A new study determined the number of people who died from COVID-19 worldwide might be twice than previously thought.
The peer-reviewed medical journal Nature has published a study conducted by an international panel of doctors in cooperation with the Hebrew University in Jerusalem, that determines the number of people who actually died from COVID-19 stands just below 15 million, about twice higher than previously reported.
Official data pegs the number of those infected with the virus around the world since the outbreak began in early 2020 at around 656 million people, of which 6.7 million have died. The countries with the highest number of mortalities are the United States, Brazil, India, Russia and Mexico.
It is now believed that non-Western countries, such as India, Russia and others have severely unreported their numbers.
The main calculation method for the study was done by comparing official numbers with projected mortality rates that likely would have occurred if the outbreak never happened. "In March 2021, Brazil's projected death rate stood at 117,000, when in actuality, 212,000 died," Explained Dr. Ariel. Karlinsky of the Hebrew University. "We used a mathematical projection model to anticipate deaths and deduce COVID-19 mortality rates that have gone unreported or inadequately reported."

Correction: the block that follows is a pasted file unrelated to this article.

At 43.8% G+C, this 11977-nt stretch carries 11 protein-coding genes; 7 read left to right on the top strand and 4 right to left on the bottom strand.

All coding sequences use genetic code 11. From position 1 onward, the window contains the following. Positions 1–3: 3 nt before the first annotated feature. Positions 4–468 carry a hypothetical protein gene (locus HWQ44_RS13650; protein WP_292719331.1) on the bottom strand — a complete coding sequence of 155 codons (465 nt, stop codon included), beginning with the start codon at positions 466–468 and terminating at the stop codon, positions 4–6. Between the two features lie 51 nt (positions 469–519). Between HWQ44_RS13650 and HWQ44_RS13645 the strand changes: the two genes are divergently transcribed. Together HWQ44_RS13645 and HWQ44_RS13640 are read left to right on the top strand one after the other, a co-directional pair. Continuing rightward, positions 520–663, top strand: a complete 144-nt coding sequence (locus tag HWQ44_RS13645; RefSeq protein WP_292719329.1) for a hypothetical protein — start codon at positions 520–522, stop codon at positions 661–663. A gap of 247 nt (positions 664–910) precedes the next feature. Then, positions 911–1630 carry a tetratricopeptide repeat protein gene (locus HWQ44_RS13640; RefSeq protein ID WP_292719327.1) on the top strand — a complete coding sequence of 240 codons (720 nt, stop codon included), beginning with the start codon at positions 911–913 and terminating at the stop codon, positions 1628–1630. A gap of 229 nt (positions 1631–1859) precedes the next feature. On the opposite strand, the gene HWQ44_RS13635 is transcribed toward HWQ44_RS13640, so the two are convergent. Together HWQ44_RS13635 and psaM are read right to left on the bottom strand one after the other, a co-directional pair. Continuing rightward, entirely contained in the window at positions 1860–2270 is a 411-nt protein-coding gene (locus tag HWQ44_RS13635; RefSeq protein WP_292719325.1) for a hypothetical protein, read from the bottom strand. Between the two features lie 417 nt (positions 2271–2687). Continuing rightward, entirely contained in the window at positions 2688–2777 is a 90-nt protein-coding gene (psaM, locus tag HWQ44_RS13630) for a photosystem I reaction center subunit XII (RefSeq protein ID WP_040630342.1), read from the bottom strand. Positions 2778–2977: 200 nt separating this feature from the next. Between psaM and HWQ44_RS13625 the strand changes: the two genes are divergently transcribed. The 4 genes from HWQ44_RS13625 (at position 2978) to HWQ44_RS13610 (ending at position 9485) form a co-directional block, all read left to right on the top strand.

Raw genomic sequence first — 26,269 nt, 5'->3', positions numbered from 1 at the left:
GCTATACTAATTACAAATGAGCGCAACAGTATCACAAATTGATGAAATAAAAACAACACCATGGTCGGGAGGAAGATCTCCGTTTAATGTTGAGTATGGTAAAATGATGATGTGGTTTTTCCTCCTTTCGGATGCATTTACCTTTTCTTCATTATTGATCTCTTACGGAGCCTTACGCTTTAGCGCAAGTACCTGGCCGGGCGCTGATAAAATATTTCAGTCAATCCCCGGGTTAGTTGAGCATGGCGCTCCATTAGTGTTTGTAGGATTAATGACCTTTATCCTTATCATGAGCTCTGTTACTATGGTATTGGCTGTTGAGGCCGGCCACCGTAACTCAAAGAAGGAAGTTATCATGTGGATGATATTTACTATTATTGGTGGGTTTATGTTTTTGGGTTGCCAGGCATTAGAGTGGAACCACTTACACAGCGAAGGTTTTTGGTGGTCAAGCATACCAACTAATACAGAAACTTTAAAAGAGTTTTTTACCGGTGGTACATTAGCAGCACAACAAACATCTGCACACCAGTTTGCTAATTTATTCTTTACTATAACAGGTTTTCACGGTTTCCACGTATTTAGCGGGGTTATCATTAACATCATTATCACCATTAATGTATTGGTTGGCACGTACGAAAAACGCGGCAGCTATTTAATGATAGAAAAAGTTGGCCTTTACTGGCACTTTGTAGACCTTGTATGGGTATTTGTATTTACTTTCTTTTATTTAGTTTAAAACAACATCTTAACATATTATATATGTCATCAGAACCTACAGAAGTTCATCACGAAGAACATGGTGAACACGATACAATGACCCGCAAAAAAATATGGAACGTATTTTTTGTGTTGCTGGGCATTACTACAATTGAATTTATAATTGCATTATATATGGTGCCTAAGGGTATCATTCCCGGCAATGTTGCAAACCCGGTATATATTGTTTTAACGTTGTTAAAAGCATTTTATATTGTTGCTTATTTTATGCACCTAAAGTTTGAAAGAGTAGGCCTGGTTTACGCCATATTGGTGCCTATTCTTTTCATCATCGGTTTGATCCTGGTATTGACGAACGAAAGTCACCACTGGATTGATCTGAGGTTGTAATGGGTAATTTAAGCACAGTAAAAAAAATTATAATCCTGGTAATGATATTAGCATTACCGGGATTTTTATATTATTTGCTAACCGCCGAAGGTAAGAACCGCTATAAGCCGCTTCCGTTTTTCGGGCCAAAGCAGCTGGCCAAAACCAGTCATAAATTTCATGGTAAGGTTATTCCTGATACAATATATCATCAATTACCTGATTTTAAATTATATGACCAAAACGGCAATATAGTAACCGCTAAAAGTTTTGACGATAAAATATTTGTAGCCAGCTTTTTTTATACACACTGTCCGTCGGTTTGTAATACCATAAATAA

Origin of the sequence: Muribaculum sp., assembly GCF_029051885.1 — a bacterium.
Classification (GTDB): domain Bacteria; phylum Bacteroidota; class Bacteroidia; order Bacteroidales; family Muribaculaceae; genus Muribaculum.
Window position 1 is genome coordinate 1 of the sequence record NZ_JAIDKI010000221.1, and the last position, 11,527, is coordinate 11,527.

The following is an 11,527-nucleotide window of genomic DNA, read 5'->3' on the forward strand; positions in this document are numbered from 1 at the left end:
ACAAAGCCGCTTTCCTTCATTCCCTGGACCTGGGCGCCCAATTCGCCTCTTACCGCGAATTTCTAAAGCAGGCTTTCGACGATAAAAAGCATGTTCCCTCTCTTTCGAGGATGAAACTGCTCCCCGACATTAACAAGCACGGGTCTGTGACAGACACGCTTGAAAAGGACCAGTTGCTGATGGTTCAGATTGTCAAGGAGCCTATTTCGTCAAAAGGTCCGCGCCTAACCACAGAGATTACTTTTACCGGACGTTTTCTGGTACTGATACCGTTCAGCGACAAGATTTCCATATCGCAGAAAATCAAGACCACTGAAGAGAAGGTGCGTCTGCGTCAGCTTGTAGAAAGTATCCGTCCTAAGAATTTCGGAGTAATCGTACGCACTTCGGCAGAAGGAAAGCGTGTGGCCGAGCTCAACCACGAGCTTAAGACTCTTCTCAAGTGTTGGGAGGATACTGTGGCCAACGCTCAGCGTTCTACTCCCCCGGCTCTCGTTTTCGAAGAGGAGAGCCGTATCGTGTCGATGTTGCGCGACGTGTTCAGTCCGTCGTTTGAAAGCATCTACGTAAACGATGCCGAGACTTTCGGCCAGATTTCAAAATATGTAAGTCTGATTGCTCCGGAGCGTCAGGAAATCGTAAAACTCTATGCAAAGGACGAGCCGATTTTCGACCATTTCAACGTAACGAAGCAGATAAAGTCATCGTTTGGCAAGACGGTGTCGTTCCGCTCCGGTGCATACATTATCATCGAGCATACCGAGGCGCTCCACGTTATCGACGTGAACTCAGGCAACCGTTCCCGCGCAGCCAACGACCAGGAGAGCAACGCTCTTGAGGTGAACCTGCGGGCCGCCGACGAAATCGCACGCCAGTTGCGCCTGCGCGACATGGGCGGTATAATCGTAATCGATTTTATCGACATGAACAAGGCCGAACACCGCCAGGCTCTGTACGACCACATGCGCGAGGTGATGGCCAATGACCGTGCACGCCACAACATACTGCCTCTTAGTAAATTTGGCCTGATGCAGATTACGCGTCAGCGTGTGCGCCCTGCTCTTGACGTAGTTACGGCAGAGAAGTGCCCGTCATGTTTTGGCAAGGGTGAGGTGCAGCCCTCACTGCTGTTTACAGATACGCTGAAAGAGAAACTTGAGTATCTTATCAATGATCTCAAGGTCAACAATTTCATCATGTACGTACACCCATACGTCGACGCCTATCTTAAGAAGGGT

Researchers say the model they developed for the study is able to accurately calculate excess death rates from under-reporting countries using variables such as geographical location and level of economic development.
Findings show that actual mortality surpassed official numbers in almost every country in the world, many of which have underreported either due to inadequate measurement or concealment efforts.
According to the report, the number of deaths in India could be 10 times what was previously reported, and five times as much in Russia. "According to the study, global estimates stand at roughly 14,830,000 deaths either directly from or due to complications with COVID-19, twice as many as been reported during that time," explains Karlinsky.
Experts say future studies would have to take adequate projection models to calculate mortality rates, rather than simply relying on official reporting. Dr, William Msemburi of the World Health Organization, who co-authored the study, said he is hoping countries would reevaluate their projections and calculations and update the number of deaths in a transparent and responsible way.